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The Curse of Frankenstein
Tonight's Feature Presentation

THE CURSE OF FRANKENSTEIN (1957)

Starring: Peter Cushing, Hazel Court, Robert Uruqhart, Valerie Gaunt, Christopher Lee

Written By: Jimmy Sangster Directed By: Terence Fisher

The Short Version

This is the movie that started it all for Hammer Horror.

You watch this movie for Baron Frankenstein, not for the creature.

Peter Cushing owns every second that he’s on the screen.

This is an interesting retelling of the story; just slightly too long.

The Curse of Frankenstein is so well-established as a classic that it’s essentially mandatory viewing.


The Long Version

What Kind Of Cheese Is It?

CO-JACK.

Colby and Monterey Jack stitched together in one block of cheese!  It’s ali- sorry.


Pairs Well With...

LONG ISLAND ICED TEA.

The Frankenstein Monster of highballs, featuring all kinds of booze from all over the place.

“I've harmed nobody, just robbed a few graves!”


So much film history begins with The Curse of Frankenstein.  It’s the movie that launched Hammer Studios as The House of Horror.  It’s the first time classic horror got the color treatment, and is considered the spark that got Gothic horror going again.  It’s the ramping up of gore… and at least mention of sex.  Though they’d technically worked on the same movies twice before, this is the one that finally brought Peter Cushing and Christopher Lee together face to face and launched their legendary friendship.  Some even credit this movie with helping to save British filmmaking.  For these and so many other reasons, there are few self-respecting horror fans who will tell you that they didn’t like The Curse of Frankenstein. 

I’ll tell you that I like it, and I mean it sincerely when I say so.  But I’ll also say that unless I’m introducing it to friends, The Curse of Frankenstein isn’t at the top of my classic horror viewing list, either, no matter how good it is.

Put the pitchforks down, villagers.  I still said it was good, and I still believe that any self-respecting horror fan needs to see it at least once.  Indeed, I’ll say the same for anyone who truly appreciates the fine art of acting, because Peter Cushing’s performance here absolutely deserves to be seen by everybody.  But much like the book that gave us these characters to begin with (Mary Shelley’s “Frankenstein, or The Modern Prometheus,” which I also think you should read at least once), while I recognize its greatness and am glad to share it, it’s just not something I feel like going out of my way to revisit.  I have my thoughts as to why, of course.  But we’ll catch those in a minute.  First, let’s get back to this movie’s history, because in the case of The Curse of Frankenstein, perspective is important.

The innovations that turned The Curse of Frankenstein into a classic almost didn’t happen.  Originally, Hammer planned on making a traditional black and white movie, and wanted to cast Boris Karloff in his old familiar role as the creature.  Universal Studios, old home to all the classic monsters of Gothic horror, raised a stink and threatened legal action, so Hammer in turn went out of its way to make their Frankenstein picture as different from the old Universal version as possible.  Along with changing their casting plans, Hammer decided to film in color, beginning what would become their signature of vivid color productions.  They also had screenwriter Jimmy Sangster (who would later spin Horror of Dracula for Hammer) to write a story that would be very different from anything before while still retaining enough familiar pieces that the audience would recognize it.  The creature’s makeup proved an even greater challenge; the pattern hadn’t been finalized until literally the day before shooting began.  Necessity was the mother of invention here, and as it turned out, Hammer invented a gold mine.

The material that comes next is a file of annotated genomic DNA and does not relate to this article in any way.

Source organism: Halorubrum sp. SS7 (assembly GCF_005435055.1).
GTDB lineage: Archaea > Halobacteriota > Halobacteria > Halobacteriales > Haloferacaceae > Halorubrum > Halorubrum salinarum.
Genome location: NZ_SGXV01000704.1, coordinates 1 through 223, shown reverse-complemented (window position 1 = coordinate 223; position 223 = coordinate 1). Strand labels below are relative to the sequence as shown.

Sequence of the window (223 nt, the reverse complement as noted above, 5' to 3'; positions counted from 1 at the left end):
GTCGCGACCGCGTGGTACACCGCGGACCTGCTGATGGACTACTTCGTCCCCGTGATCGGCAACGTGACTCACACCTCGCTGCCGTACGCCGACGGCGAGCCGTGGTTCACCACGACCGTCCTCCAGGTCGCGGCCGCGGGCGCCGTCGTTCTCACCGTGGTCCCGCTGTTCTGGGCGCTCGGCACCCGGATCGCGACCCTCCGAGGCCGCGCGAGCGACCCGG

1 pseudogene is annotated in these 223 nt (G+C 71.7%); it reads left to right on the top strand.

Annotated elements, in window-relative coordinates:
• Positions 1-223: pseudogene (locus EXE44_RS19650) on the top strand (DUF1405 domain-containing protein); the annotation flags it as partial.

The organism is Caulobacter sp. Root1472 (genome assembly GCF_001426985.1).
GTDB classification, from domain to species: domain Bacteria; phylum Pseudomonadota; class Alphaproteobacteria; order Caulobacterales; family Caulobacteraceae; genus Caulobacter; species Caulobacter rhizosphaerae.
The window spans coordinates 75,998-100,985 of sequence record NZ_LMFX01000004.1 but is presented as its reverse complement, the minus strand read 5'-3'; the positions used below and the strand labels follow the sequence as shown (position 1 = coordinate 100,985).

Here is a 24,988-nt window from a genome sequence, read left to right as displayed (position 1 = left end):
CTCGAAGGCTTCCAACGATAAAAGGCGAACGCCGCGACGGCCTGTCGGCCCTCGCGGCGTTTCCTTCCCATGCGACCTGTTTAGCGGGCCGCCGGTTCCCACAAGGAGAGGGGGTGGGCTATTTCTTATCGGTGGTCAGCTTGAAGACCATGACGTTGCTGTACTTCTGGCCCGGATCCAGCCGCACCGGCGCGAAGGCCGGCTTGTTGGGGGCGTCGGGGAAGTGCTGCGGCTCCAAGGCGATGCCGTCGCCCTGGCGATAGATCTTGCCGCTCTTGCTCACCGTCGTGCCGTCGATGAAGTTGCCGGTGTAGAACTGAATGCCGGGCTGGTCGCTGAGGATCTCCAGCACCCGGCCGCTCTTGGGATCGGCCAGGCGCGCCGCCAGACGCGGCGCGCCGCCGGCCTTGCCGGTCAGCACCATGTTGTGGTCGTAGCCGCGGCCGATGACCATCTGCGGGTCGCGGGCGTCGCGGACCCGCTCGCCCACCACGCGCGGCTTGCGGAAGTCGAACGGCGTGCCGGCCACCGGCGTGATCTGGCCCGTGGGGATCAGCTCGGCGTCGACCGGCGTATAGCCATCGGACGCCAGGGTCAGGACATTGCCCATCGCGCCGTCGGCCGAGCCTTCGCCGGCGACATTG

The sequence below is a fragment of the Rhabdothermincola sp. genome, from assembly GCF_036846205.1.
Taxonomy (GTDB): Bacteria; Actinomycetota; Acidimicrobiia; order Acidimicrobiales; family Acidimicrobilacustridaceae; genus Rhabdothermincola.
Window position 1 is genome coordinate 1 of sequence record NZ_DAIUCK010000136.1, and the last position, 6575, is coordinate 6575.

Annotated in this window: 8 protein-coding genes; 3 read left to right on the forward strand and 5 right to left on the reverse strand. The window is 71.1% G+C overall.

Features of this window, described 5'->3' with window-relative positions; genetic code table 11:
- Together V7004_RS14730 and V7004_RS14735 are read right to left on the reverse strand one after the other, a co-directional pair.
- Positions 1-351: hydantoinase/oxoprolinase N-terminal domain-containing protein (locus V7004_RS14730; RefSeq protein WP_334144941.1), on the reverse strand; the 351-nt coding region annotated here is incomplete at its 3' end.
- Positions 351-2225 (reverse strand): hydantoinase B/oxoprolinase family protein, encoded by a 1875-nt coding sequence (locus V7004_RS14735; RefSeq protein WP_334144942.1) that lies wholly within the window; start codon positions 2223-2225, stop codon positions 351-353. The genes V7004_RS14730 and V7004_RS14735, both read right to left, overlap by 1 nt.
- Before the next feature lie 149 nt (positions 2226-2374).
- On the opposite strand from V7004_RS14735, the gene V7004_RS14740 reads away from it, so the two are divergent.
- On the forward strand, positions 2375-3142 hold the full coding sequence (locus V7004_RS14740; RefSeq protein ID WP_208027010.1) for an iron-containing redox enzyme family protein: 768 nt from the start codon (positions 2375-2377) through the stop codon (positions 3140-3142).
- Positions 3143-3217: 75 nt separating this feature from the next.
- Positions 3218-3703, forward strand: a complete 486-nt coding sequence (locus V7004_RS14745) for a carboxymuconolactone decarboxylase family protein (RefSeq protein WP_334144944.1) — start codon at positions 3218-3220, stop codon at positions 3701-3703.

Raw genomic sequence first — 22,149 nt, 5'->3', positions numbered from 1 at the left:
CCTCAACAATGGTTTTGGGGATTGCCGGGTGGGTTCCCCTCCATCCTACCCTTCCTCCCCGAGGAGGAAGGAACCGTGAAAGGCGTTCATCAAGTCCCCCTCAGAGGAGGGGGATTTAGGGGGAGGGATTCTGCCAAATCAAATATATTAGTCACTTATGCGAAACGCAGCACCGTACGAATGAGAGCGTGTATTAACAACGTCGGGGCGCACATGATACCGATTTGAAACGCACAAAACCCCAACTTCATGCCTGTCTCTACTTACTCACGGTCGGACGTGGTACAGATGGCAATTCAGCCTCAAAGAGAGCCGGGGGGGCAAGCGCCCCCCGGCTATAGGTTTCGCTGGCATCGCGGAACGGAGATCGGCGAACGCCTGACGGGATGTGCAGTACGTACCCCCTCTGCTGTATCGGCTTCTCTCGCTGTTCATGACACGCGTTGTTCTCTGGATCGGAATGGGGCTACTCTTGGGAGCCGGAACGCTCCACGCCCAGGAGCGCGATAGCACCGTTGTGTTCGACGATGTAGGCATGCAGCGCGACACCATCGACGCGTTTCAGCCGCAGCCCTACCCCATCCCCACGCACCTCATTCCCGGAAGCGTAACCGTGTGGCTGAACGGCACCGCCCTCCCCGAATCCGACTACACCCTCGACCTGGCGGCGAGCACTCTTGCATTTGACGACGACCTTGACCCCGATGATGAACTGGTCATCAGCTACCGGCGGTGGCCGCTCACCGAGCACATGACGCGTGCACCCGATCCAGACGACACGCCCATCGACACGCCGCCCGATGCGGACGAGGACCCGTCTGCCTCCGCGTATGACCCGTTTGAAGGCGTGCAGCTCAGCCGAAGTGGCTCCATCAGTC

Now let’s take a look at the story of that gold mine, shall we?

We meet Baron Victor Frankenstein (Peter Cushing) in a prison cell.  He’s awaiting his turn at the guillotine, and has called for a priest.  The Baron isn’t calling for absolution, though; he just knows that the priest is trusted by the community, and is looking for someone, anyone who will believe his story.  The priest is reluctant at first, but finally agrees to listen.  With that, the Baron begins his tale.

The Baron tells of how he came to be the sole heir of the Frankenstein estate at a young age, and how he began a strong friendship with a certain Paul Krempe (Robert Urquhart), first as a tutor, then as a scientific colleague.  He then goes on to relate how, after years of work, they used electricity to bring life back to a dead dog.  While this elated Krempe, who wanted to publish a paper right away, Baron Frankenstein himself was not satisfied.  No, he wanted to do something more:

“Forget the whole.  Now we must take the part!  Limbs.  Organs.  Then we must build.”

“Build what?”

“The most complex thing known to man: man himself!”

Krempe would have none of it, but that lack of cooperation on the part of his longtime friend wouldn’t stop the Baron…

 The version of Victor Frankenstein as imagined by the pen of Jimmy Sangster is not the man you remember from anywhere else.  To both Mary Shelley and the Universal Studios version first portrayed by Colin Clive, Frankenstein is a determined and misguided scientist, but at his heart, still a decent man, and certainly no willing killer in his own right.  In The Curse of Frankenstein, however, Baron Victor Frankenstein is a downright bastard.  Oh, he’s still determined and misguided, but he’s also a calculating, manipulative murderer who has no qualms about having sex with the maid on the side and buying his friend’s silence by threatening his own fiancee’s safety.